Your wait for a shorter commute gets longer: New hurdle may delay Mumbai’s coastal road
The Maharashtra Maritime Board has sent two letters to the Mumbai civic body making recommendations, which it does not want to considermumbai Updated: Aug 18, 2017 09:25 IST
A new hurdle seems to have sprung up before one of the civic body’s most ambitious infrastructure projects – the 29.2-km-long coastal road, which is proposed to connect the Princess Street flyover to Kandivli.
The Maharashtra Maritime Board (MMB) has sent two letters in the past two months to the Brihanmumbai Municipal Corporation (BMC), making recommendations, which the civic body does not want to consider. The board had issued a no-objection certificate (NoC) to the civic body in May 2016.
The letters, a copy of which is with HT, state that the reclaimed land for the project will belong to MMB as per the 1908 Indian Port Act, and the “the civic body has to seek its permission for any sort of development on the reclaimed land”. BMC will be reclaiming 90 hectares for the southern phase of the project and another 40 hectares for the northern phase.
In its letters, the board has said it is essential for the civic body to construct break-water (sea walls) wherever it is building a jetty. It has also asked the BMC to build trauma centres and search and rescue operation sections, which will provide aid in case of a disaster on the road which will connect south Mumbai to the western suburbs.
A break-water is an artificial off-shore created to protect the harbour from waves.
Atul Patne, chief executive officer of the MMB, said that last year, the board had only given an in-principle nod to the project. “We had given a go-ahead to the project, after which there have been changes in the alignment. The board will have to be kept in the loop about the changes.”
The May 2016 letter states that apart from the Bandra jetty alignment, MMB has no objection for the entire project.
In its reply, dated August 16, 2017, the BMC has said that MMB had not referred to any of these terms in its previous approval. It has further said that none of the suggestions can be implemented. The letter reads, “After getting all clearances, the project is in the final stages. At this juncture, your recommendations are unexpected.”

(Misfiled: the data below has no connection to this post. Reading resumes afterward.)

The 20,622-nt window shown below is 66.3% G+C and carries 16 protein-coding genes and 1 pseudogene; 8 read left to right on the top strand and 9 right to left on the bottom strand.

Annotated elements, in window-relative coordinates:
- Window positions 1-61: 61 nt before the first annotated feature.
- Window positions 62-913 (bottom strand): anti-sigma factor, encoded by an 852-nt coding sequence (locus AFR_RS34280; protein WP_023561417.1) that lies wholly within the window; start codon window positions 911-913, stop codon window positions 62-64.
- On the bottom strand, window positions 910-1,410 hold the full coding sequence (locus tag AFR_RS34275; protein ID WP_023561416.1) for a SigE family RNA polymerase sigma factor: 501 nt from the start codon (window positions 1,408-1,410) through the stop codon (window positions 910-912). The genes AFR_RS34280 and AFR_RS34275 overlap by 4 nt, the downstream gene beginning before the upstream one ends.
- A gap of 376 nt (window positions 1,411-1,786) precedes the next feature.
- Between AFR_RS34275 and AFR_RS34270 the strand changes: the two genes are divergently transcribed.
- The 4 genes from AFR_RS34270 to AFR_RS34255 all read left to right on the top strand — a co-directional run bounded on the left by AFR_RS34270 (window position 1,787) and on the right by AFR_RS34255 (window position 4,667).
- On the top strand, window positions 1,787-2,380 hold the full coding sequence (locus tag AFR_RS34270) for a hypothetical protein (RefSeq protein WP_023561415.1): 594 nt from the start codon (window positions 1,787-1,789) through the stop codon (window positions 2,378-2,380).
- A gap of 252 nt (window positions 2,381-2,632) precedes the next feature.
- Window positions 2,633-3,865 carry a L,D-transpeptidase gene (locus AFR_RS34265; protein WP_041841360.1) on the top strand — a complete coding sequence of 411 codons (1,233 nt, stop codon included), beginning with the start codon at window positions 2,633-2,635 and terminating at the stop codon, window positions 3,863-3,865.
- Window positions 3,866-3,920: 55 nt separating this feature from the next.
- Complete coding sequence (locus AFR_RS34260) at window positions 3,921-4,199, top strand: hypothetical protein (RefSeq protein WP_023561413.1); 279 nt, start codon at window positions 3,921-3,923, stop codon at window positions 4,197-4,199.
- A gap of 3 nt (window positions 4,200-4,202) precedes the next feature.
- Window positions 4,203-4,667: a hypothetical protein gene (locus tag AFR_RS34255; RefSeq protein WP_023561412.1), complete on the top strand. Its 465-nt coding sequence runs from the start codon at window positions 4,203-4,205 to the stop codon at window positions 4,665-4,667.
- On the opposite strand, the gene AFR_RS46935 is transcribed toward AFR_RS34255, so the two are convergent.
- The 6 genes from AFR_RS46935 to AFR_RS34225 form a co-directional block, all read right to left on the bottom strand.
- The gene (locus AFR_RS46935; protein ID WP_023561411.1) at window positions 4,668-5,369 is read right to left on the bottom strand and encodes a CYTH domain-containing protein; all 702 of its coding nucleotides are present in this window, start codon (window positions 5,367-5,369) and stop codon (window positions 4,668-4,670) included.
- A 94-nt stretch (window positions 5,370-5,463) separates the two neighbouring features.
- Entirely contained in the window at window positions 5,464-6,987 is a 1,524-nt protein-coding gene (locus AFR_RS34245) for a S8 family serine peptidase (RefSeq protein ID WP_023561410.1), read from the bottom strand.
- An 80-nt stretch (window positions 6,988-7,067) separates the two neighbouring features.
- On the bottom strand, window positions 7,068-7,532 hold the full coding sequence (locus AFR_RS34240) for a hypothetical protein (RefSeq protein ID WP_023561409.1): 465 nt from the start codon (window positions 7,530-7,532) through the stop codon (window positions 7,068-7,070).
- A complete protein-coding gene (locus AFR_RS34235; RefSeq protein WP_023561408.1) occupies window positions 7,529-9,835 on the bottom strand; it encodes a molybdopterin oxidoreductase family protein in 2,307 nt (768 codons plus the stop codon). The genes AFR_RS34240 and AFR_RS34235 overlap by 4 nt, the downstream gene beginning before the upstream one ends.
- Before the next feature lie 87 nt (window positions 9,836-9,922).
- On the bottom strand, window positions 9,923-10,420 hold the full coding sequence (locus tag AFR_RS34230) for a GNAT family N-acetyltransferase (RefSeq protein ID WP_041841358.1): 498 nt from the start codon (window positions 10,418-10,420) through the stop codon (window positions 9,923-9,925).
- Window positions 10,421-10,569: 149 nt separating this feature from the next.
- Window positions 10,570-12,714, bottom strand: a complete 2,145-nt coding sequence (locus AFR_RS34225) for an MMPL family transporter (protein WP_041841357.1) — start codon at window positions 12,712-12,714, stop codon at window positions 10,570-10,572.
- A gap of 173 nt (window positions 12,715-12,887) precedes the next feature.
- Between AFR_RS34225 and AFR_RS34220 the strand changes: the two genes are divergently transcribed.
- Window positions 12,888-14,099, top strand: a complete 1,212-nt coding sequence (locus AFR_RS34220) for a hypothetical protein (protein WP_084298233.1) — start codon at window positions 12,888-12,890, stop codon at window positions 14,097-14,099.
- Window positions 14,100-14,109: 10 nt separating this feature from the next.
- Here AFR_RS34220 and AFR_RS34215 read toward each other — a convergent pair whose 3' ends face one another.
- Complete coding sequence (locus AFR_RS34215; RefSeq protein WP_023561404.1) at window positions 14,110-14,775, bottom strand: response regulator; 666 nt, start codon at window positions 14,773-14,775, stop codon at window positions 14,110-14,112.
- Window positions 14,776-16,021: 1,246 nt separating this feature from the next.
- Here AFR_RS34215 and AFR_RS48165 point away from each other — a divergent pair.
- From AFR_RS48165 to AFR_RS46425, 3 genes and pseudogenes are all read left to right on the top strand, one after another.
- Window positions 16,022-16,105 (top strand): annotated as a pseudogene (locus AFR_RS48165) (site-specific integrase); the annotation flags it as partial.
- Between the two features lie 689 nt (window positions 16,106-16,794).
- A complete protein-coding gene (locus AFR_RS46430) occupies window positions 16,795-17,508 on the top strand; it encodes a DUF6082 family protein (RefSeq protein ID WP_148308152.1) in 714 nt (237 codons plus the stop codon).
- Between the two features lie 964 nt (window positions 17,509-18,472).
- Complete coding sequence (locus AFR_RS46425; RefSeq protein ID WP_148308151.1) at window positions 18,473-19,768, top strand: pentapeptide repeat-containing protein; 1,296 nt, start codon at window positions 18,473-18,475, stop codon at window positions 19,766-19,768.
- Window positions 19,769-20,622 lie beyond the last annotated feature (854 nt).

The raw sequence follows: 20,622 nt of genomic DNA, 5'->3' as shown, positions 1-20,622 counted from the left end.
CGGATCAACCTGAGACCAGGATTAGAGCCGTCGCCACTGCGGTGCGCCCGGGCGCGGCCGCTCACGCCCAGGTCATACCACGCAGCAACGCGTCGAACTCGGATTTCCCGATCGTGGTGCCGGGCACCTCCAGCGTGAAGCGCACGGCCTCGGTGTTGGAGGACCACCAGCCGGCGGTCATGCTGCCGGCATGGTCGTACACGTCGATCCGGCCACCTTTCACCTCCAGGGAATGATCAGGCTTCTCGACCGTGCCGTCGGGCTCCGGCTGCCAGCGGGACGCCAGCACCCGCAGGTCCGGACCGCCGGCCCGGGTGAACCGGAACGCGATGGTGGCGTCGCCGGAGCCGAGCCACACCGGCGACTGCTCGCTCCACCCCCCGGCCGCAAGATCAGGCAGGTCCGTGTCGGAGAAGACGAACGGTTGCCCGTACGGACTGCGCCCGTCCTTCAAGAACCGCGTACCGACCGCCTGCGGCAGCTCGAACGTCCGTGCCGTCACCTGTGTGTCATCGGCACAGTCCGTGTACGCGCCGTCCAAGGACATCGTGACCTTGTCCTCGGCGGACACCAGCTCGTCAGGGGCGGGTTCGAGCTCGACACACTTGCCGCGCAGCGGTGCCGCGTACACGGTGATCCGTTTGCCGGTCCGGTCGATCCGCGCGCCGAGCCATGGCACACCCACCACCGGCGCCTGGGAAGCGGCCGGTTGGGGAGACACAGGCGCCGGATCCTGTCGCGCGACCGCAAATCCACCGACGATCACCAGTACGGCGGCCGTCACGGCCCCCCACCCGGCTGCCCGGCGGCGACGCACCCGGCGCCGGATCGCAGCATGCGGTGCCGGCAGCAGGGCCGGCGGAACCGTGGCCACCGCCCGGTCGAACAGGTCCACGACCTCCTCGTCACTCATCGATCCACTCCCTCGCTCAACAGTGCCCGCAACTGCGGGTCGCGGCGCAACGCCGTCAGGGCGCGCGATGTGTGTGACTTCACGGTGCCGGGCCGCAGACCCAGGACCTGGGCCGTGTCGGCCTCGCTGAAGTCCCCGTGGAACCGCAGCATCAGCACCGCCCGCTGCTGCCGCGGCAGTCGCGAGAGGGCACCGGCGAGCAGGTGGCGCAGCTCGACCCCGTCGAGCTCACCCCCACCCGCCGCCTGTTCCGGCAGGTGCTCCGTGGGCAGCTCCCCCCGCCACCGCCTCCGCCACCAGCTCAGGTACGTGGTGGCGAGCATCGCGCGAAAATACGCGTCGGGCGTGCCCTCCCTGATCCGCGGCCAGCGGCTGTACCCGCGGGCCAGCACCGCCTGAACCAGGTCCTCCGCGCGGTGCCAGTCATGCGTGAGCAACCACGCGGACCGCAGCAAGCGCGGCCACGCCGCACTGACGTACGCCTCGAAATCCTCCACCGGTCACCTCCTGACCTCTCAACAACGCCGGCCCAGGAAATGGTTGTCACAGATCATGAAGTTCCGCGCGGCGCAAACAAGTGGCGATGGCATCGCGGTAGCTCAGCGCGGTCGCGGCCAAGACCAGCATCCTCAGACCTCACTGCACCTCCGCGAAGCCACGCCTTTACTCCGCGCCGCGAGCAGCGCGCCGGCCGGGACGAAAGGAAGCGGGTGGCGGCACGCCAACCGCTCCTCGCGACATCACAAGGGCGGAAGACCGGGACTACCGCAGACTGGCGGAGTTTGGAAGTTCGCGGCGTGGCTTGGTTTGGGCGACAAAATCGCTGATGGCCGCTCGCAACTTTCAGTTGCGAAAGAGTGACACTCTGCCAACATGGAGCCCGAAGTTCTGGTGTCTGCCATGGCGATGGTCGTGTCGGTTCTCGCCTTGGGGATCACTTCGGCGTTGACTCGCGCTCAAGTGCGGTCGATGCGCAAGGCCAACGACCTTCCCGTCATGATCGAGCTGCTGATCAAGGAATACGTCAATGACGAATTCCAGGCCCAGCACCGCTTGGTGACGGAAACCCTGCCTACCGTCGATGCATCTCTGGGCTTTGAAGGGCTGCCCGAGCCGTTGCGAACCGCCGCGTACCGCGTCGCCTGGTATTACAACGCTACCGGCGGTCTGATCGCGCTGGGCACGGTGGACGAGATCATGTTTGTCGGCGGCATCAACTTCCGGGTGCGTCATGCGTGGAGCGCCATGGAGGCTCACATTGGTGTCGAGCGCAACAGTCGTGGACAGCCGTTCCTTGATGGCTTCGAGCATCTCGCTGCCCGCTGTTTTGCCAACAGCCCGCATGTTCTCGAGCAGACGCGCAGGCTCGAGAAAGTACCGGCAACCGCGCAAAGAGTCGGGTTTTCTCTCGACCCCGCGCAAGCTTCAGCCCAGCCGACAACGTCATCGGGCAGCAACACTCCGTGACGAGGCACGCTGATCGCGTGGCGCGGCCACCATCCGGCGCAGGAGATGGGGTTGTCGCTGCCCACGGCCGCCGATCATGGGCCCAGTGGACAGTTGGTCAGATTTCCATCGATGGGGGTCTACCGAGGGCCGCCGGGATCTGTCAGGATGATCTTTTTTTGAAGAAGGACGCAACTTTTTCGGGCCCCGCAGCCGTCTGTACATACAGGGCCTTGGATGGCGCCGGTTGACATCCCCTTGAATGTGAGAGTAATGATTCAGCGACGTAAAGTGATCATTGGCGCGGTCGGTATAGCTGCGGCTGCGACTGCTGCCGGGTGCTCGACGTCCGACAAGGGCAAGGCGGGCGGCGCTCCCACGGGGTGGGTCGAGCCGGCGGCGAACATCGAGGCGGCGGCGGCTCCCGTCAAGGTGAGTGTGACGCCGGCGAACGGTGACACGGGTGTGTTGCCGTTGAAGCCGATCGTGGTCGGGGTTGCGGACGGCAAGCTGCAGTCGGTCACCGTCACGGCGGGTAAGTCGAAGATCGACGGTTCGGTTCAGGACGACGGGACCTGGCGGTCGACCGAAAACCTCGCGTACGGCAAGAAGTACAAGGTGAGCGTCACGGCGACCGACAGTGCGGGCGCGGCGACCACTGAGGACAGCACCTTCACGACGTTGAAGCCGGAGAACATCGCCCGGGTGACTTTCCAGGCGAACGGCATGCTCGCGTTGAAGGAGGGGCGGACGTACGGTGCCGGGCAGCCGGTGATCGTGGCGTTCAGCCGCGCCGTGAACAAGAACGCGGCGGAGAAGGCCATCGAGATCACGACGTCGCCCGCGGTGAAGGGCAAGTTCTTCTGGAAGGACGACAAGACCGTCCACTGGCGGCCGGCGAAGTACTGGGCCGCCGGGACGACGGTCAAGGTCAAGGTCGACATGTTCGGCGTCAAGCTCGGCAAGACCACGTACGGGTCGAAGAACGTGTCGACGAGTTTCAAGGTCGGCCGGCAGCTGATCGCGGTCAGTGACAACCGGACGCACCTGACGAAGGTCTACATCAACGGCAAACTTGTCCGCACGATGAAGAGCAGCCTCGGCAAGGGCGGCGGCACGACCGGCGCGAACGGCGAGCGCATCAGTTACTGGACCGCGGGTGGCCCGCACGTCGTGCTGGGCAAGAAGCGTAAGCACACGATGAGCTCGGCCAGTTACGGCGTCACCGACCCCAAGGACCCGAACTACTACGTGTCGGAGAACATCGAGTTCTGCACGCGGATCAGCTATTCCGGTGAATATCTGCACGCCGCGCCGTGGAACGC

Meant to ease traffic, the coastal road is a Rs15,000-crore project, which will be a combination of under-sea tunnels, elevated roads and a road on reclaimed land. The civic body has already got an approval from the Maharashtra Coastal Zone Management Authority (MCZMA) and the Central government’s Ministry of Environment, Forest and Climate Change (MoEF) for the project. The latter’s clearance was most significant for the project.
BMC officials said the project work will continue as the civic body will consider the first letter from MMB as the NoC. BMC has also said that since all clearances have been sought, they will not include the recommendations from the board.
A civic official, who did not wish to be named, said, “If the board had issues with the project, it should have taken it up with the BMC before or even communicated with the state government. In case of the break water recommendation, we are only creating temporary jetties to aid in construction, then why will we construct break waters. This letter is not going to delay the project.”
BMC is looking at finalising the tenders and initiating the project by the year-end. The MMB has not reacted to the BMC’s response yet.
First Published: Aug 18, 2017 09:25 IST